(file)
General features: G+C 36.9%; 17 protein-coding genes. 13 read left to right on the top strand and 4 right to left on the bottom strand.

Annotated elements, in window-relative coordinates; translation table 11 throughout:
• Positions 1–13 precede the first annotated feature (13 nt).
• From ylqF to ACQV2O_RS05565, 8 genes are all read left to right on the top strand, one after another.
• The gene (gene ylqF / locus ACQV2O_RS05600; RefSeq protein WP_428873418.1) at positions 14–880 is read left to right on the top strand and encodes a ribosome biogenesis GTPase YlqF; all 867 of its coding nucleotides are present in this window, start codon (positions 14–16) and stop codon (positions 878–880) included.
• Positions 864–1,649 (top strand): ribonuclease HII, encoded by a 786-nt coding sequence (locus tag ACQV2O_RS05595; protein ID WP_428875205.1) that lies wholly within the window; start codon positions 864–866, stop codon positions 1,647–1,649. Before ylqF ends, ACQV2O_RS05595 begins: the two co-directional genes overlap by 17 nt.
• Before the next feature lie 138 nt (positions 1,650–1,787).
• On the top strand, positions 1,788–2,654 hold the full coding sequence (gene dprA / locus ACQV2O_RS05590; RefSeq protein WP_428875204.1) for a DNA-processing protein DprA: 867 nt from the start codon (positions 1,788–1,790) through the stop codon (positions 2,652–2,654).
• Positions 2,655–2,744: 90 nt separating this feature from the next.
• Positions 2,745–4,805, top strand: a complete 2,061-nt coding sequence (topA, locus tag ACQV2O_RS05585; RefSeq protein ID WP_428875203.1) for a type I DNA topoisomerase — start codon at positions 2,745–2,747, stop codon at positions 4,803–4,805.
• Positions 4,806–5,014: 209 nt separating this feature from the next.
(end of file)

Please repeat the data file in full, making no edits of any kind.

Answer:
General features: G+C 36.9%; 17 protein-coding genes. 13 read left to right on the top strand and 4 right to left on the bottom strand.

Annotated elements, in window-relative coordinates; translation table 11 throughout:
• Positions 1–13 precede the first annotated feature (13 nt).
• From ylqF to ACQV2O_RS05565, 8 genes are all read left to right on the top strand, one after another.
• The gene (gene ylqF / locus ACQV2O_RS05600; RefSeq protein WP_428873418.1) at positions 14–880 is read left to right on the top strand and encodes a ribosome biogenesis GTPase YlqF; all 867 of its coding nucleotides are present in this window, start codon (positions 14–16) and stop codon (positions 878–880) included.
• Positions 864–1,649 (top strand): ribonuclease HII, encoded by a 786-nt coding sequence (locus tag ACQV2O_RS05595; protein ID WP_428875205.1) that lies wholly within the window; start codon positions 864–866, stop codon positions 1,647–1,649. Before ylqF ends, ACQV2O_RS05595 begins: the two co-directional genes overlap by 17 nt.
• Before the next feature lie 138 nt (positions 1,650–1,787).
• On the top strand, positions 1,788–2,654 hold the full coding sequence (gene dprA / locus ACQV2O_RS05590; RefSeq protein WP_428875204.1) for a DNA-processing protein DprA: 867 nt from the start codon (positions 1,788–1,790) through the stop codon (positions 2,652–2,654).
• Positions 2,655–2,744: 90 nt separating this feature from the next.
• Positions 2,745–4,805, top strand: a complete 2,061-nt coding sequence (topA, locus tag ACQV2O_RS05585; RefSeq protein ID WP_428875203.1) for a type I DNA topoisomerase — start codon at positions 2,745–2,747, stop codon at positions 4,803–4,805.
• Positions 4,806–5,014: 209 nt separating this feature from the next.